Enlightened vested interest

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The debate over the harm, or good, the British colonialism did to India, sparked off by former minister, and Congress MP, Shashi Tharoor`™s impassioned speech in an Oxford University debate a month ago, is interesting from the perspective of Manipur, and indeed from that of much of the rest of the Northeast, especially a thread of argument which emerged from it. Tharoor attacked the British of plundering India and making themselves rich from the loots, for this he argued Britain should pay reparation. Tharoor may have a point here for Britain through history has been all too eager to impose such payments when it came to others. The most outrageous of this, we now know, is on impoverished Tibet in 1904. Col. Francis Younghusband invaded the Monastery State in that year, then under the 13th Dalai Lama, at the behest of then viceroy of India, Lord Curzon, who was certain the Tibetan spiritual and temporal leader was making secret deals Tsarist Russia, Britain`™s arch rival in the Cold War of the time known as the Great Game. After massacring ill-trained and ill-equipped Tibetan soldiers defending Lhasa, Britain asked the nation to pay Rs. 75 lakhs to cover the cost incurred on Britain in sending Col. Younghusband to punish them. No bullying could have been more complete than this. As to what happened thereafter is intriguing, but not a matter for this editorial to delve further. Suffices it to say, it was this kind of arrogance in dealing with what they considered natives, which also left India not only impoverished, but depleted in morale, British Colonialism having bent and broken what was once upon a time a proud spirit, and leaving it servile and insecure.

But if this was the harm, others have since Tharoor`™s spell binding speech come out with why India also gained much from British Colonialism. If Britain had fleeced India white, it also left behind many priceless legacies. This is not just about the often cited examples of the Indian Railways, the Indian Army and Parliamentary Democracy, great as they are, but something to do with the modern spirit of India `“ the spirit of liberalism `“ defined by a complete faith in constitutional law and codified procedural justice amenable to modifications, again by codified procedures, in keeping with the spirit of the times. India imbibed this spirit unlike most other former colonies, undoubtedly a gift of the enlightened leadership of the time, Gandhi, Nehru, Patel, Azad, Ambedkar and more, some loved, some hated, in the region today, who were careful not to throw away the baby with the bathwater when they rejected colonialism. So while others sunk into military dictatorship, in India democracy sailed through rough waters rather comfortably except for the brief hiccup of Emergency 40 years ago.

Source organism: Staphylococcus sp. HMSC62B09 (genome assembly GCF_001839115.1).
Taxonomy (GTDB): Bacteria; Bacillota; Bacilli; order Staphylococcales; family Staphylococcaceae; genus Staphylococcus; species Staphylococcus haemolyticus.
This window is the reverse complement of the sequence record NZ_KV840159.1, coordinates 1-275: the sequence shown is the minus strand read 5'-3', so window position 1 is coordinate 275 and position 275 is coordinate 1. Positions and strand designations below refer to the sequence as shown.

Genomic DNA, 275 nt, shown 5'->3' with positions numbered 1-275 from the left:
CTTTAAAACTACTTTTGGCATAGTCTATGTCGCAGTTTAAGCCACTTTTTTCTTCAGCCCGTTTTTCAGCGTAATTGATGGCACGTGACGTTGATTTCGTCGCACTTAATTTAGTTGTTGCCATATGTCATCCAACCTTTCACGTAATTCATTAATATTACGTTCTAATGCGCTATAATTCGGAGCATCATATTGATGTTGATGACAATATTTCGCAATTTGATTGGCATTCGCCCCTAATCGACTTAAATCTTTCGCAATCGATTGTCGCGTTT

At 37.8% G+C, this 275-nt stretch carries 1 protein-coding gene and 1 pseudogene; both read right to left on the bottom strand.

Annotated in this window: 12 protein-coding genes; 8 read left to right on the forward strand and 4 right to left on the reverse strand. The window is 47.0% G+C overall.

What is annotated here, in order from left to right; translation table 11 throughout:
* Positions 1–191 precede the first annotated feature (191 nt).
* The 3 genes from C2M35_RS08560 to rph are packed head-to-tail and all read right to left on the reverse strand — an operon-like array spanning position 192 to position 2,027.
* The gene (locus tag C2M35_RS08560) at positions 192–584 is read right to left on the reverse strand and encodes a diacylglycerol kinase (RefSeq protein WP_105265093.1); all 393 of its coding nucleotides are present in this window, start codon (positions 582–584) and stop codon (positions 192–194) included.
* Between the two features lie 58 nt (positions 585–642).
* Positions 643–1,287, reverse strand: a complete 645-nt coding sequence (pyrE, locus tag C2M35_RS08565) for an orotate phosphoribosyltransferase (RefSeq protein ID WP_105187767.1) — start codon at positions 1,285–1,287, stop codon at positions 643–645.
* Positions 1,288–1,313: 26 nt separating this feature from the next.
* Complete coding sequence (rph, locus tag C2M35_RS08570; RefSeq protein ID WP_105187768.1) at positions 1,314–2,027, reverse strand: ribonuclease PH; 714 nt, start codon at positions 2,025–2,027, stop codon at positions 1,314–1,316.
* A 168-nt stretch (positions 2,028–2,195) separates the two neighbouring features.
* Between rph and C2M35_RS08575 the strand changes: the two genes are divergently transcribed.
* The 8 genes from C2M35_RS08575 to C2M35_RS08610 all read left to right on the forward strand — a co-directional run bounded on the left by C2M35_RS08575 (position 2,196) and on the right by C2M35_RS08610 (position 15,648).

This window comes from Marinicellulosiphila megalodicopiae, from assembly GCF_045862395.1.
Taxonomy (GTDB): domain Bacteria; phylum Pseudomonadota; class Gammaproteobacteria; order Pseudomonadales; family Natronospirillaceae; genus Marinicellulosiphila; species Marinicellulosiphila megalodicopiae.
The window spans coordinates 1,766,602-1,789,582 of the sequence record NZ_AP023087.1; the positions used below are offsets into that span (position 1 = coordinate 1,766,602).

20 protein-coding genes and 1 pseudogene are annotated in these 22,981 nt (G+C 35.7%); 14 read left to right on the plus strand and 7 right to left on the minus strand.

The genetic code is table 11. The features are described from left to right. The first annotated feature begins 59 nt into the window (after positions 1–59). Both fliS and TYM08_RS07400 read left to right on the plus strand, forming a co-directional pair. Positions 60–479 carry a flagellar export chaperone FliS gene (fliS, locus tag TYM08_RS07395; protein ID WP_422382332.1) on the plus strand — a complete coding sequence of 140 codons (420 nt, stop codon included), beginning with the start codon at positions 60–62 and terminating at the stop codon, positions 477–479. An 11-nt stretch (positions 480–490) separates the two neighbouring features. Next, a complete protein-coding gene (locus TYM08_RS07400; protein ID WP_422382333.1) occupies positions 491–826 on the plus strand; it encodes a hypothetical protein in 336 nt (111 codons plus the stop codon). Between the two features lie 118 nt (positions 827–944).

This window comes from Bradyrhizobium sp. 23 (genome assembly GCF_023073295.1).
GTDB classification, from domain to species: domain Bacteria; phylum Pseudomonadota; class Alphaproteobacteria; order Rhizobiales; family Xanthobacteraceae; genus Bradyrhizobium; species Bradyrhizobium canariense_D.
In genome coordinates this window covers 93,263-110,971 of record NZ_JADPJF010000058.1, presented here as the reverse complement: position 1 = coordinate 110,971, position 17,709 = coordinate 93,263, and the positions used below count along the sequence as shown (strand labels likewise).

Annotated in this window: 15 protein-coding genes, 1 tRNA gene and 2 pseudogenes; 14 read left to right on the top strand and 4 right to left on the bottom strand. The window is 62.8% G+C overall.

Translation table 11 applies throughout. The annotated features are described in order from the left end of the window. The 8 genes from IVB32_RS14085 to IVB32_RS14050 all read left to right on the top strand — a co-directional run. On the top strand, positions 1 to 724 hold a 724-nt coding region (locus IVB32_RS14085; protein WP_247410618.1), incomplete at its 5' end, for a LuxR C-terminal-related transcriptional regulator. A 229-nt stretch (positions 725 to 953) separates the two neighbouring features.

Fareed Zakaria has a very interesting thing to say on this in his book, `Future of Freedom`. According to him, between liberalism and democracy, the former is more fundamental. Liberalism will ensure democracy but the opposite scenario where democracy precedes liberalism can be tragic. In fact, in an illiberal situation, democracy can be dangerous, and this has been adequately demonstrated in the Balkans where the newly liberated but still illiberal former Communist states, chose to become democracies without preparation, and ended up in genocidal wars. Illiberal democracy can divide a polity dangerously into vote banks and ethnic conclaves. This was also witnessed by the world in the US-imposed democracy experiment in Iraq. In the decade since it was supposedly made a democracy, the country has degenerated beyond recognition. Zakaria has another very illustrative example. Hong Kong was a colony of Britain till 1997, therefore till that date, not a democracy. But even as a colony it had all the liberal institutions: a tradition of constitutional adjudication, procedural justice, liberal scientific education etc, so that its transition to democracy was without any birth pangs. It was a simple step over. Liberalism (defined as a belief in these liberal institutions) as against neo-liberalism (which is a belief in the inherent justice of the laissez-faire ) is not just about a goodness of spirit and generosity. It is, on the other hand, an enlightened vested interest. It will ultimately pay political dividends to the believer generously. The inherent fairness of the laissez-faire, we too have no doubt, is a deliberate and malicious lie of neo-liberals.

Leader Writer: Pradip Phanjoubam

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